When musicians in the New York folk scene of the 1960s grew tired of city life, they decided to "get it together in the country". They headed for Woodstock - not to the site of the infamous music festival of 1969 but to the Catskills, to Bearsville, to Woodstock proper. Counterculture revolutionaries like Janis Joplin, Richie Havens, and Paul Butterfield got "back to the land", turning the once sleepy hollow into a funky Shangri-La.
Small Town Talk tells the town's musical history, from its earliest days as a bohemian arts colony to its ongoing life as a cultural satellite of New York. Woodstock, the bucolic artists' enclave, has earned its place in rock music history; Small Town Talk is a classic study of a vital music scene in a magical place during a revolutionary time.
©2016 Barney Hoskyns (P)2016 Tantor
"[F]ans of 1960s and '70s rock and music history buffs will find this a pleasure." (Kirkus)
I grew up in the town next to Woodstock a few years after a lot of the story took place. (I was 11 in 1969) The whole scene was the underlying pulse of my youth. We knew the personalities, and some of the stories, This narrative provides an excellent disquisition of the spiderweb that was the Woodstock scene possibly best told by someone outside of the world. The only minus was the pronunciation, of several locations.Notably Ohayo Mountain Road is not pronounced like the state between Pennsylvania and Indiana.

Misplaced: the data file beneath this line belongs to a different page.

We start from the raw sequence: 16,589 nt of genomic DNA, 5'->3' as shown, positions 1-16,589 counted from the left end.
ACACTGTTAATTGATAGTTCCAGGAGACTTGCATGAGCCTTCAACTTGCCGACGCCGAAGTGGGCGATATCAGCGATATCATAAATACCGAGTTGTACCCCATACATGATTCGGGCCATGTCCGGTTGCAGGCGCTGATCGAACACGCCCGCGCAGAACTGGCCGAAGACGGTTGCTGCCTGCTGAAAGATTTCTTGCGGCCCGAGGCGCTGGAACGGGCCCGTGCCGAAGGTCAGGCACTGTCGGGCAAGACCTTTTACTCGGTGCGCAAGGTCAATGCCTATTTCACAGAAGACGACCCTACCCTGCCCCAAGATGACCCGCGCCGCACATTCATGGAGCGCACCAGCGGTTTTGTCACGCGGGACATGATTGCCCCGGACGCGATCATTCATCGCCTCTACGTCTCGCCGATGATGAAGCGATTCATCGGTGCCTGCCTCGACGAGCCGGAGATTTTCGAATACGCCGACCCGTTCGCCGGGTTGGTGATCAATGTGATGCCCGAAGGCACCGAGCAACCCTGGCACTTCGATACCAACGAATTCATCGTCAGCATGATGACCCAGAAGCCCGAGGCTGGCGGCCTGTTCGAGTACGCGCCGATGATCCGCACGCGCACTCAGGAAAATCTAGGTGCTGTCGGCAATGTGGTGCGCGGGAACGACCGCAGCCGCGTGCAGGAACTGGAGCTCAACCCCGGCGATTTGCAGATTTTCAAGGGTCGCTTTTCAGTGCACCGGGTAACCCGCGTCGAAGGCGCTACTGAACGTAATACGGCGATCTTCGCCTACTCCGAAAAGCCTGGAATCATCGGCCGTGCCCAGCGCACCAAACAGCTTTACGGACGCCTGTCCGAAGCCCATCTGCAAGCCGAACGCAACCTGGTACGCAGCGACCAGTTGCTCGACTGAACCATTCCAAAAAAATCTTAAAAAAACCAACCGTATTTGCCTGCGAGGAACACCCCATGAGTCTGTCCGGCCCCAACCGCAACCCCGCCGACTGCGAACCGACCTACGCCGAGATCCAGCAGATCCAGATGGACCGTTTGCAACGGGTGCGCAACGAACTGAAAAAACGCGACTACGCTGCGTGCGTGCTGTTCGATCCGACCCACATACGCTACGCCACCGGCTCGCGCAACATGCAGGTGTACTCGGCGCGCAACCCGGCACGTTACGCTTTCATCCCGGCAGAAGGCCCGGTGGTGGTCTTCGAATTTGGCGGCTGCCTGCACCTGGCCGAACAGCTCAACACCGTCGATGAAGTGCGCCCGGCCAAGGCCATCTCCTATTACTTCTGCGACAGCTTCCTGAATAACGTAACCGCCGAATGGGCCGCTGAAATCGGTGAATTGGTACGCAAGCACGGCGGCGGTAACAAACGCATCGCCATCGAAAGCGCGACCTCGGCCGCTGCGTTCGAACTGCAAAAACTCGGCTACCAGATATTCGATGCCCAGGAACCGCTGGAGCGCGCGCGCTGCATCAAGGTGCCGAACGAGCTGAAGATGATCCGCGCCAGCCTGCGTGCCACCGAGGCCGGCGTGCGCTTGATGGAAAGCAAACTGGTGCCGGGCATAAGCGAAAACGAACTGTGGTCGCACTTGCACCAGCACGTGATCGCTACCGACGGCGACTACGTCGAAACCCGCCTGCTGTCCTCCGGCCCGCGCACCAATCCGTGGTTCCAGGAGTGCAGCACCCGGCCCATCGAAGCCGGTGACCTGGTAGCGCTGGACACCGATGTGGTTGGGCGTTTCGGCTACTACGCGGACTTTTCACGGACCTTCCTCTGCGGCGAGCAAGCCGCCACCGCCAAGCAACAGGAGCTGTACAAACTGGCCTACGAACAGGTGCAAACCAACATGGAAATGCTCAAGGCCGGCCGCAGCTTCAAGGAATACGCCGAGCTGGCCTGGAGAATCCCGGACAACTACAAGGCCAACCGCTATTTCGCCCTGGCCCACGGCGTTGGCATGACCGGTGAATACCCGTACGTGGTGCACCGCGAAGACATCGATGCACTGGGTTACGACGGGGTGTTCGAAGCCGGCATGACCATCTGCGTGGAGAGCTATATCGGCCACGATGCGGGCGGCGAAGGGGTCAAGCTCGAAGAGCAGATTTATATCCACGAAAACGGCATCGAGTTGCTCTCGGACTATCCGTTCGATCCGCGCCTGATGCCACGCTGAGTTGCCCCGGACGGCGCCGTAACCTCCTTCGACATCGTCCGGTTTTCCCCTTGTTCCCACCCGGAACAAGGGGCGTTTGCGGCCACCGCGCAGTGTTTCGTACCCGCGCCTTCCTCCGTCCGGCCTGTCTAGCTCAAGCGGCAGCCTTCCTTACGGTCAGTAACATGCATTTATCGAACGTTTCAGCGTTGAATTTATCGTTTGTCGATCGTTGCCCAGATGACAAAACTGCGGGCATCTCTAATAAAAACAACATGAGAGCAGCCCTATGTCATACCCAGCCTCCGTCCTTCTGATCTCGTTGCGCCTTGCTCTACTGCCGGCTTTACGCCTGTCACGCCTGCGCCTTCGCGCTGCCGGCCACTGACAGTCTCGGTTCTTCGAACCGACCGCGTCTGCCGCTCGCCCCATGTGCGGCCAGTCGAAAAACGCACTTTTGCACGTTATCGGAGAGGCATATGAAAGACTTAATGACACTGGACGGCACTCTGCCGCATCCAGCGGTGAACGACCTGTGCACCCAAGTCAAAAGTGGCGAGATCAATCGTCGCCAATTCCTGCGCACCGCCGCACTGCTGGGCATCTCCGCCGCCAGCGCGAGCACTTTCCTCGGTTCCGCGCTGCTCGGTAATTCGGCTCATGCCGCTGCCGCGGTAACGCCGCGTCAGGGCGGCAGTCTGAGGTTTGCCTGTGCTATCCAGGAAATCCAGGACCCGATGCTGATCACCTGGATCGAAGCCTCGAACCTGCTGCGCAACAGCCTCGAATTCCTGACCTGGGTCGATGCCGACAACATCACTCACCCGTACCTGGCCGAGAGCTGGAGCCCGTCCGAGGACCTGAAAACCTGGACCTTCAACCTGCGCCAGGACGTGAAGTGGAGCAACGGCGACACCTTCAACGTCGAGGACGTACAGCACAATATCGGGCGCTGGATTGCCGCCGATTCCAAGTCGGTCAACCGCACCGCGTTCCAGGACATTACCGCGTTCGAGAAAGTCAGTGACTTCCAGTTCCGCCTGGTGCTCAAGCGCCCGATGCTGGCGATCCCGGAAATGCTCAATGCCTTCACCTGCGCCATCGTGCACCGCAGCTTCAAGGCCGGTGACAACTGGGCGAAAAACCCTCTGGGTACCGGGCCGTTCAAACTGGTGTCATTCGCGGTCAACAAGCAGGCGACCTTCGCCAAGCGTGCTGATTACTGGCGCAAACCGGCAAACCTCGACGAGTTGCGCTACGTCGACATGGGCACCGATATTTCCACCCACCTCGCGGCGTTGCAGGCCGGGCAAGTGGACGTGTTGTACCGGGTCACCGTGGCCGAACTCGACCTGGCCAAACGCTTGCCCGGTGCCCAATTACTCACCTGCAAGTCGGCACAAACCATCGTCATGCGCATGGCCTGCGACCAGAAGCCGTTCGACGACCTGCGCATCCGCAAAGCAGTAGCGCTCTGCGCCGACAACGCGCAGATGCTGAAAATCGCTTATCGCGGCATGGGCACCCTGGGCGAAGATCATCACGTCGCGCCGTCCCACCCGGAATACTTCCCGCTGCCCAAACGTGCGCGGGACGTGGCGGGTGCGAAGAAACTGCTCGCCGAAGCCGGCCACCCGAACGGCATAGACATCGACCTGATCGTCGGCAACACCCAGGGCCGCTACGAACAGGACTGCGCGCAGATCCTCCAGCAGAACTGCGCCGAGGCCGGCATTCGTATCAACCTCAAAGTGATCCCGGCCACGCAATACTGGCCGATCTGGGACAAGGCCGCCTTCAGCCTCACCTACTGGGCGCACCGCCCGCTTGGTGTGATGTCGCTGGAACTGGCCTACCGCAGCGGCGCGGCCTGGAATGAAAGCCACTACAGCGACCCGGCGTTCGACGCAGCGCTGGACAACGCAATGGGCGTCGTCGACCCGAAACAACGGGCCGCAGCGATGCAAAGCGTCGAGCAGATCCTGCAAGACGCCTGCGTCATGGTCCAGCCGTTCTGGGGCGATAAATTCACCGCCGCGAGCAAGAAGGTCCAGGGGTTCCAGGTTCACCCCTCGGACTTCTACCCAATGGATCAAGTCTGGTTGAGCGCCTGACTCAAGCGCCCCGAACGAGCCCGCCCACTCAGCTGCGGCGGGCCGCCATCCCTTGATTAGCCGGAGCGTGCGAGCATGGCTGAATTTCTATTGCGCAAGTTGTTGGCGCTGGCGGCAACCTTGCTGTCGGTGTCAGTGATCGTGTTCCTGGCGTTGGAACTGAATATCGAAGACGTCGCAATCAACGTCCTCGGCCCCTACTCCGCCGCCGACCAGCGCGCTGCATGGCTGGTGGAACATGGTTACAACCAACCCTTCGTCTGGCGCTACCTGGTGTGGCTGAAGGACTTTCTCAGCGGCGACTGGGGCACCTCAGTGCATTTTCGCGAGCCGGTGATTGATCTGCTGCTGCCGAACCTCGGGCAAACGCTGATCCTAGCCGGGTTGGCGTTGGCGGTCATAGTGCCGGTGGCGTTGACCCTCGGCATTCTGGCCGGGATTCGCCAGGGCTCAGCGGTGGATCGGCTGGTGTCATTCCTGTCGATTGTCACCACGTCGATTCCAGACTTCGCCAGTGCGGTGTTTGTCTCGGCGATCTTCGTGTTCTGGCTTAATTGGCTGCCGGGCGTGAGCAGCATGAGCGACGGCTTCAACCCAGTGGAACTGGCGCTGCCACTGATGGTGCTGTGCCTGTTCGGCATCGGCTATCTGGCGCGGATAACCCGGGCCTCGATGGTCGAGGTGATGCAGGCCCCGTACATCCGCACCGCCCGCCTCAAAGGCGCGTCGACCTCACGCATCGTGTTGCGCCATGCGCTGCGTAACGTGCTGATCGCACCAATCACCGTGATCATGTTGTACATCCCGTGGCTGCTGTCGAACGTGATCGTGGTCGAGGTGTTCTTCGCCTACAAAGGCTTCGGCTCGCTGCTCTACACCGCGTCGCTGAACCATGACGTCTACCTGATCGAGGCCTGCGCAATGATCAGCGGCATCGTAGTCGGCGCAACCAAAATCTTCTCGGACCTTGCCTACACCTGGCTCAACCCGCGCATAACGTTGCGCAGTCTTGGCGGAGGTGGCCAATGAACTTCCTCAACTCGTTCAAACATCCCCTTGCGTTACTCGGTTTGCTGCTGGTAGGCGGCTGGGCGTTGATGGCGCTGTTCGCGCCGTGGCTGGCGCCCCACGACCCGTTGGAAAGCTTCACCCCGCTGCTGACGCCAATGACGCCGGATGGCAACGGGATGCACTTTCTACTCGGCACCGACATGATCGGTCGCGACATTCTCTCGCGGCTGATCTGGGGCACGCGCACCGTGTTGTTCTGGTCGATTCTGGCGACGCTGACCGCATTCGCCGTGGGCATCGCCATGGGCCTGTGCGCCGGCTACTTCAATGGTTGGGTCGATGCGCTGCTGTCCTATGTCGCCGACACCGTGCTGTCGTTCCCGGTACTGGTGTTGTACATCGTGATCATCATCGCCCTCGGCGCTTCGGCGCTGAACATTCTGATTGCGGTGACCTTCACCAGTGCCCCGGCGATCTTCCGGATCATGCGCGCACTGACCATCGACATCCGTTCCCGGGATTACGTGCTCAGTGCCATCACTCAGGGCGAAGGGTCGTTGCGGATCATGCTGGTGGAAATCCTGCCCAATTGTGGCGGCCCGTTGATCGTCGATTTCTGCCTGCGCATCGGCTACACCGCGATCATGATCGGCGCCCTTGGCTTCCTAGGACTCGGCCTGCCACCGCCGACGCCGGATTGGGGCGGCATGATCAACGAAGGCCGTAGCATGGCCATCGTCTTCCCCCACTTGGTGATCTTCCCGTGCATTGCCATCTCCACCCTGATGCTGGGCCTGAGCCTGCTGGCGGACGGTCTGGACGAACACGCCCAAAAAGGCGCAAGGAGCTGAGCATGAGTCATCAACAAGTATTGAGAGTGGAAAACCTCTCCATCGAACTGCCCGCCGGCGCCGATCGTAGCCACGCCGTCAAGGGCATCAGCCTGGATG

How hard is it to find a reader or at least a producer who is familiar with the subject? As soon as the reader catches a stupid mistake then intimacy with the reader is shattered (he is not one of us - its hard to believe that he shares the same passion for the subject matter that the subject demands) I will give one example (you can hire me for more) - Paul Butterfield's "In My Own Dream" was not "subsequent" to "Keep On Moving." "Dream" (1968) was basically the same band as the record that preceded it (Pigboy Crabshaw) - and KOM saw the addition of a new bassist Rod Hicks and the incredible guitarist Buzzy Feiten. There was no question in the Woodstock of 69/70 that Buzzy was THE man on guitar in town. A lot of what this book has is probably correct and well researched but not all of it.
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